• Consistent hours. Wherever possible, provide consistent hours that work with your caregivers’ schedules. According to research in the 2019 Benchmarking Study, a lack of consistent hours was caregivers’ top complaint in 2019—even edging out pay.
  • Competitive pay. No discussion about recruitment/retention is complete without addressing the enormous importance of paying competitively. Check out this tool from myCNAjobs to help you evaluate whether you’re paying competitively for your area.
  • Training. Good training brings a plethora of benefits; not only does it equip your caregivers to provide better care to clients and help to differentiate your agency in marketing efforts, but it also sets you apart as an employer. Providing continuing education to your caregivers is an investment that demonstrates that you’re prioritizing their success.
  • Recognition and appreciation. Everybody likes to feel appreciated. Instituting a recognition program can be a very cost-effective and powerful way to provide a culture that helps caregivers stick with your agency.
  • Actively seek feedback from your caregivers. No two agencies are alike, and your caregivers’ needs may be different from those at another agency. Implement processes to regularly seek feedback from your caregivers (especially anonymously) so that you can zero in on the factors most important to your caregivers.

A Rising Tide Raises All Boats

There’s a saying you might have heard before: A rising tide raises all boats. Your agency is comprised of many different boats—caregiver recruitment, client experience, marketing, caregiver training, office staff, etc. Raising your caregivers’ satisfaction does not impact just your caregiver turnover boat or just your caregiver recruitment boat; it’s a rising tide that raises the quality and performance of every part of your business.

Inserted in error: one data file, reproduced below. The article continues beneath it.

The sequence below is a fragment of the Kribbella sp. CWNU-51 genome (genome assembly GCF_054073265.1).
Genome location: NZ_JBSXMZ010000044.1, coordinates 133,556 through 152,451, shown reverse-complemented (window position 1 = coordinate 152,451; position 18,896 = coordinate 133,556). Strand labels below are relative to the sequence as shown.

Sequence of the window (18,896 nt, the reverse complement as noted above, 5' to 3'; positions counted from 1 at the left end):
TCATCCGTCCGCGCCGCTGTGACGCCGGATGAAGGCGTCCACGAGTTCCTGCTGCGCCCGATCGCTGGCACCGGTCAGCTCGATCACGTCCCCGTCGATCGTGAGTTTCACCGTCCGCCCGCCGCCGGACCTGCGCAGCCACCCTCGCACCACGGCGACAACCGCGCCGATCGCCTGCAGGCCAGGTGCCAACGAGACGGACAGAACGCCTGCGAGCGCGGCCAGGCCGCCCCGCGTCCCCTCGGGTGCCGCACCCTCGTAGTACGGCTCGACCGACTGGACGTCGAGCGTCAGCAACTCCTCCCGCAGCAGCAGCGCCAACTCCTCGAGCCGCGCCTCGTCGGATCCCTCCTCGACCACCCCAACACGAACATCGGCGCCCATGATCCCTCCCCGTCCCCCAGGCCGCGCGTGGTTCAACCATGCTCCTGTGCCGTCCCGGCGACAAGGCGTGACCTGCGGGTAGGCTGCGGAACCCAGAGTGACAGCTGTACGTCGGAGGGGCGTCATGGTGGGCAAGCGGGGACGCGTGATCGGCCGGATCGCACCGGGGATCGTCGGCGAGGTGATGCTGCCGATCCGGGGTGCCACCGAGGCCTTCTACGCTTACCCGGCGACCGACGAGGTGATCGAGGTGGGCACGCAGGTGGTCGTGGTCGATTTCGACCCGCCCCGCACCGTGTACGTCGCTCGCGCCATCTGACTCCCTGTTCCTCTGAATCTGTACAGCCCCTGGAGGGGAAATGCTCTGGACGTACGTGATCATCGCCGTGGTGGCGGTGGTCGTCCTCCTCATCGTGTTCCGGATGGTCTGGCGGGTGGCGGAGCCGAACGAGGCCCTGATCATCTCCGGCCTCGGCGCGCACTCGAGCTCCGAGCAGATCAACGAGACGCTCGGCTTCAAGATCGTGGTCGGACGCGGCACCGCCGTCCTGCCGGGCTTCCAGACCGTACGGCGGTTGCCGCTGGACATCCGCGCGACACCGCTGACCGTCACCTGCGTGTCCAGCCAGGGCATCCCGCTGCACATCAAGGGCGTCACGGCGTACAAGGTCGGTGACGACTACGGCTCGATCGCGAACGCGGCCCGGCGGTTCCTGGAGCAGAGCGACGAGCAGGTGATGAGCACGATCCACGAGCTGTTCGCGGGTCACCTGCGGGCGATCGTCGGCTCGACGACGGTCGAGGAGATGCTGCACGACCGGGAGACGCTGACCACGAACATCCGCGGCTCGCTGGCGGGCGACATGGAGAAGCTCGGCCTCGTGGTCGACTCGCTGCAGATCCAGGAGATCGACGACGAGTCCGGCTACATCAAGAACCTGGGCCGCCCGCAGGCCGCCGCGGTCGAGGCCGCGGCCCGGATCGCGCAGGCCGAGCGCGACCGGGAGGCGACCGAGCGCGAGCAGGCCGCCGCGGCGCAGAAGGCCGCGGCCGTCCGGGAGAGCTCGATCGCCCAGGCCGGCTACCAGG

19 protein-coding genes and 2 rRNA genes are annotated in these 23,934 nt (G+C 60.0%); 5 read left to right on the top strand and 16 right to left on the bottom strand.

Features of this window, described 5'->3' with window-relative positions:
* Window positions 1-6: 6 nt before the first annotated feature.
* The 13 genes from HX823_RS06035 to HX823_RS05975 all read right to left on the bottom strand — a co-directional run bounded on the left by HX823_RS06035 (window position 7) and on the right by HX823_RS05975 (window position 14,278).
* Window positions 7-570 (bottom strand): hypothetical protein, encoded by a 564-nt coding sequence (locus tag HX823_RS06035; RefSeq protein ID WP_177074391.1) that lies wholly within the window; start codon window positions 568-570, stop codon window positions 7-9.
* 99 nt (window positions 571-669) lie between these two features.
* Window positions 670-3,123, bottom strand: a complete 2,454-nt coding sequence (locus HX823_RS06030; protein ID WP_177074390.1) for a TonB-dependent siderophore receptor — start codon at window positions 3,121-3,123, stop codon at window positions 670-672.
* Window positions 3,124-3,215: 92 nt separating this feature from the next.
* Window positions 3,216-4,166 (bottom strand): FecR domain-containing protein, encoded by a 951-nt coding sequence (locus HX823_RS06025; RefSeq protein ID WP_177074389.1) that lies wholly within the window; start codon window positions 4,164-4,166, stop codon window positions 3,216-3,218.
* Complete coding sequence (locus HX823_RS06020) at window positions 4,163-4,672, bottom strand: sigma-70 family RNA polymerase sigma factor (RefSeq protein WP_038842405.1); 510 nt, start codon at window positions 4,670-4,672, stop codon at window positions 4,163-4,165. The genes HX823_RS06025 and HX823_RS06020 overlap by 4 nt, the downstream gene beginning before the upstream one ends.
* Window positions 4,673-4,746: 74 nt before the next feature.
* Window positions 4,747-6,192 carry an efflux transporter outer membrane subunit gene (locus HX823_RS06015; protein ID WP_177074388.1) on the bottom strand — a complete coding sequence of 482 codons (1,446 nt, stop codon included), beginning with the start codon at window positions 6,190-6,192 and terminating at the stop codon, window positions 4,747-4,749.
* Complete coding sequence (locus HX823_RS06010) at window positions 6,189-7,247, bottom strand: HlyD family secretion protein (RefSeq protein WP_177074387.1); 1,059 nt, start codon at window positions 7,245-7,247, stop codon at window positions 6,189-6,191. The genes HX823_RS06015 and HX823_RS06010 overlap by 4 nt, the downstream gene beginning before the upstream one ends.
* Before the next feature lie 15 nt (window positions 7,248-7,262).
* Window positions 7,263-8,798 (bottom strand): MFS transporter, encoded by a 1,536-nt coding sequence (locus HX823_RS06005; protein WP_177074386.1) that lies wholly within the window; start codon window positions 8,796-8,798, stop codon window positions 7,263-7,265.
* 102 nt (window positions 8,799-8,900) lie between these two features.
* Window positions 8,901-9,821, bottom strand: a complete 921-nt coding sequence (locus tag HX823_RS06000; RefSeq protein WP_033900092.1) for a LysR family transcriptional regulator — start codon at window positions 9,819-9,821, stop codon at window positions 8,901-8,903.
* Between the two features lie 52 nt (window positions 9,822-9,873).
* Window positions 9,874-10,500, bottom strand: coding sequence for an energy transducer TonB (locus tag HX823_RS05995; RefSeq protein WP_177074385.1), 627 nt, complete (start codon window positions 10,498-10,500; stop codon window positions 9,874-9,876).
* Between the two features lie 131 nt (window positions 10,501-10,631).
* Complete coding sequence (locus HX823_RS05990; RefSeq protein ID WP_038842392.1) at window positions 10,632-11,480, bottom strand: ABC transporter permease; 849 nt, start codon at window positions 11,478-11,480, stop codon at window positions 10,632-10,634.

All of the factors we’ve listed above contribute to this rising tide; however, it’s important to note that of them, training is one of the most impactful as far as affecting the most areas of your business. Good training helps caregivers feel more fulfilled in their work, clients feel happier with the care they’re getting, and office staff feel more relaxed because there are fewer problems in the field.

Want to learn more about

implementing training in your agency?

Reach out to a Caregiver Training Advisor today to find
out how easy it is to “raise the tide” with Caregiver Training.

Curious how much turnover

is costing your agency?

Get a free tool to estimate your costs here.

About Conner Kunz

Connor Kunz is a project manager at Home Care Pulse, the leading data and survey company for home care companies in the United States. Connor has experience in marketing, training, and recruiting. Prior to working at Home Care Pulse, he managed multiple businesses in the service industry and helped them add over a million dollars in revenue within three years. He has also worked as an educational training director and a marketing manager. On any given Saturday, you can find him skiing, backpacking, or rock climbing with his wife, Claire.